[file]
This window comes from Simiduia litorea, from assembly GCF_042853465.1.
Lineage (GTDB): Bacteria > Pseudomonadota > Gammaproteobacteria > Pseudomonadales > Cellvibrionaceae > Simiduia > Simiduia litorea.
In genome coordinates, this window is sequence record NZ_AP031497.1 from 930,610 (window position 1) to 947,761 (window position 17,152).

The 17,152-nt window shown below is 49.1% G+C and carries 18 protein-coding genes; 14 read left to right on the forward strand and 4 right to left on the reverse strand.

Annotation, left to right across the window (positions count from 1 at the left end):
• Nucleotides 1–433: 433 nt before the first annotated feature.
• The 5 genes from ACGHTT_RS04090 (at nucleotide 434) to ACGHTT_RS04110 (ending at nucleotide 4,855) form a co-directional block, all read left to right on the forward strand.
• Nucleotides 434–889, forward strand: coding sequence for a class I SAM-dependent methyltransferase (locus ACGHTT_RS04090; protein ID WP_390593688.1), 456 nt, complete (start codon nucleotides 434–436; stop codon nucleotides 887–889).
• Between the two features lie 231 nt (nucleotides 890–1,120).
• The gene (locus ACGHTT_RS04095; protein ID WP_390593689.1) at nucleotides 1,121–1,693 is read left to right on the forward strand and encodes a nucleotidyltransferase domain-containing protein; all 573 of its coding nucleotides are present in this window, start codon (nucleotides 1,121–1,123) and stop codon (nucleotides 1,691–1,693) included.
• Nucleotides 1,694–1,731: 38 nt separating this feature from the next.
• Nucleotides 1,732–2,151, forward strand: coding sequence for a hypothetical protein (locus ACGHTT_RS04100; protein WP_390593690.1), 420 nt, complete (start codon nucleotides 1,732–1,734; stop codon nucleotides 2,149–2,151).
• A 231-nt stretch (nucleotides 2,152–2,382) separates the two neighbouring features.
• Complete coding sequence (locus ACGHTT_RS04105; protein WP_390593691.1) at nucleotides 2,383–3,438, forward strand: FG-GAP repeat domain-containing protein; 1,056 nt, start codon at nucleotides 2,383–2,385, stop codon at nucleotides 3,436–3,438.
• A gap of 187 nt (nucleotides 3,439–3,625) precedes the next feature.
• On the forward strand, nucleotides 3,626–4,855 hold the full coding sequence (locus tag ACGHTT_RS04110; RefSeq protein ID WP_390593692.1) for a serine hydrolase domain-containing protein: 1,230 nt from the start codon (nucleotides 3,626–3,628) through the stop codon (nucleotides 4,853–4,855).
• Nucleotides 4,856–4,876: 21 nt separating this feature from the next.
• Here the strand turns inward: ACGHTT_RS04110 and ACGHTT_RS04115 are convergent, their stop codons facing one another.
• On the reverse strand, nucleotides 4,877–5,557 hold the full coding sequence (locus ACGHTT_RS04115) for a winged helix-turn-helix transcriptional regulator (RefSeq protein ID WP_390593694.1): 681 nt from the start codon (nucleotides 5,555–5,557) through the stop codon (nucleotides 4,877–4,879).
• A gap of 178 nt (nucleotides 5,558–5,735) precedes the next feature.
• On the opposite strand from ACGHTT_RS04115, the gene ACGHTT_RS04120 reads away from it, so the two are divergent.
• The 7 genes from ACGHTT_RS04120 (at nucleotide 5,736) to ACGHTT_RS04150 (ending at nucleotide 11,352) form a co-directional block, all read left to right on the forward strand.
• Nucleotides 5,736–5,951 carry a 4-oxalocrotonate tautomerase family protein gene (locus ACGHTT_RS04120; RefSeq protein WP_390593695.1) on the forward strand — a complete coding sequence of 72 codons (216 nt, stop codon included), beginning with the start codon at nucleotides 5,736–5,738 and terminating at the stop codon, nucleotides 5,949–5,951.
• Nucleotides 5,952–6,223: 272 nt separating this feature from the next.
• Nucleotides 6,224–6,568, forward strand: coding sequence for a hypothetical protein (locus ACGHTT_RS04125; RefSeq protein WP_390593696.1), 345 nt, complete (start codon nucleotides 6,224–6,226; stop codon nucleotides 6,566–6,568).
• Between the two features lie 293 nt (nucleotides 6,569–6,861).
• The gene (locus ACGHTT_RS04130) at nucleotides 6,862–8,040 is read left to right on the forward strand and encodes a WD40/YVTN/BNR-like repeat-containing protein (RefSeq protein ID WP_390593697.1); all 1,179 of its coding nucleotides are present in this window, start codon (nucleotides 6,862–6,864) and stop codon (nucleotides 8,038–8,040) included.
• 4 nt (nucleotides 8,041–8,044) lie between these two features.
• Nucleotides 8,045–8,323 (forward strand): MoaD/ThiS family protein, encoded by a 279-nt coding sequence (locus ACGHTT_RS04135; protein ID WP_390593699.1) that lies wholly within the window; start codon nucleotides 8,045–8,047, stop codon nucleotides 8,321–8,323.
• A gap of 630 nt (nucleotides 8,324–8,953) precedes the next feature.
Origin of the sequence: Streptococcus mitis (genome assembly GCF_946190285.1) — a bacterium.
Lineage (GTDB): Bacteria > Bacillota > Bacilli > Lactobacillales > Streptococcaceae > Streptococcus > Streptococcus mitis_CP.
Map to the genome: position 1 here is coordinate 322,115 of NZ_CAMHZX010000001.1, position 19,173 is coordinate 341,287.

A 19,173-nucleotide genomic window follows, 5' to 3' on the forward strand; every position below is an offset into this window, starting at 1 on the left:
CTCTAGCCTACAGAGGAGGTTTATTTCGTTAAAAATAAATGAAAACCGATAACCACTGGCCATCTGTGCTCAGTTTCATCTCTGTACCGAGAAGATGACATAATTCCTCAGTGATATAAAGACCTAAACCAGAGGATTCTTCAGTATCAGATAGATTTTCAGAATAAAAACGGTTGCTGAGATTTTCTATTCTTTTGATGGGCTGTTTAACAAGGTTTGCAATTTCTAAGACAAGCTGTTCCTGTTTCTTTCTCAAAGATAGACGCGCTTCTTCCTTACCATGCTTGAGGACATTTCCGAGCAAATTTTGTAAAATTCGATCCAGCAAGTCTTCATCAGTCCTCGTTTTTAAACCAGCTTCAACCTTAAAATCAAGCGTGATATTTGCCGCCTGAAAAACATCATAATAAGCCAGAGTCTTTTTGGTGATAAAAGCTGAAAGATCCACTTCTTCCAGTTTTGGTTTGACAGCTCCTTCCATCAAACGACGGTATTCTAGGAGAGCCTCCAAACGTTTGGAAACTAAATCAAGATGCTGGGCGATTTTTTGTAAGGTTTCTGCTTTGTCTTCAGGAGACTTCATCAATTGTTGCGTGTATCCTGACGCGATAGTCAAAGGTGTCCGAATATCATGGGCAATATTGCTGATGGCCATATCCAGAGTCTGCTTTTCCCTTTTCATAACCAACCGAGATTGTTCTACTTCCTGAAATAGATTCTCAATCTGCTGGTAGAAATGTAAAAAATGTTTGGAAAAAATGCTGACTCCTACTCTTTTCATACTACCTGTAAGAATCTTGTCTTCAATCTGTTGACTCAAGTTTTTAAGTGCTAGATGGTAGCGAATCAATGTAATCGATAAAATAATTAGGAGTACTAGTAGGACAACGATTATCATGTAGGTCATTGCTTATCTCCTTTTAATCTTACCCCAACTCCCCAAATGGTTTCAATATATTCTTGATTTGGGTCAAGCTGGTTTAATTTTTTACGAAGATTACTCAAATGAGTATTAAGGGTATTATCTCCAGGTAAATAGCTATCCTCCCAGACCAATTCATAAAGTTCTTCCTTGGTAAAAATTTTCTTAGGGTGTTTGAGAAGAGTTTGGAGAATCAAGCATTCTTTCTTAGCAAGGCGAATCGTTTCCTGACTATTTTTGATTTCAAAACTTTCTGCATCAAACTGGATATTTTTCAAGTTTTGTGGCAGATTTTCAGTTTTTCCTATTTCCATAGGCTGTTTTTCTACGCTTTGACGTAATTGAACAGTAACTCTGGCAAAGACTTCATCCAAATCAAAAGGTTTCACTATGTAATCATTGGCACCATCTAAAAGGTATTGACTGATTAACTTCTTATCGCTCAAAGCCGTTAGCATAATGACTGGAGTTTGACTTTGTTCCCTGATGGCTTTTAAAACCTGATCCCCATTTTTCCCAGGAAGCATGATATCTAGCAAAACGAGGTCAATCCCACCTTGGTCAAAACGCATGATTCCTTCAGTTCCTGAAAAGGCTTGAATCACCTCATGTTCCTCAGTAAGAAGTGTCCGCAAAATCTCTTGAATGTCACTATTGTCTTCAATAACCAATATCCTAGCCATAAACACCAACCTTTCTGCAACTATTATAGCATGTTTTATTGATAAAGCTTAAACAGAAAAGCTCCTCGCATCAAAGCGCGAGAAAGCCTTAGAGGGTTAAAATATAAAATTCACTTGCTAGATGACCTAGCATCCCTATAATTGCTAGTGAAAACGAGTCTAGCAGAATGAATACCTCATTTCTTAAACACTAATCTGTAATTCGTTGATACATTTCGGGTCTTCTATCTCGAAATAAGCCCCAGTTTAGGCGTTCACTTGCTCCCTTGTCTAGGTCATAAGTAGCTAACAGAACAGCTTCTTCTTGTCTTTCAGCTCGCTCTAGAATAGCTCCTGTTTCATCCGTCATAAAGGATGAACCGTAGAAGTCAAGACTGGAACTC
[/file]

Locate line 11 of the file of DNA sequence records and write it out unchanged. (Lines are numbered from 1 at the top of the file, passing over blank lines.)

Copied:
• Nucleotides 1,694–1,731: 38 nt separating this feature from the next.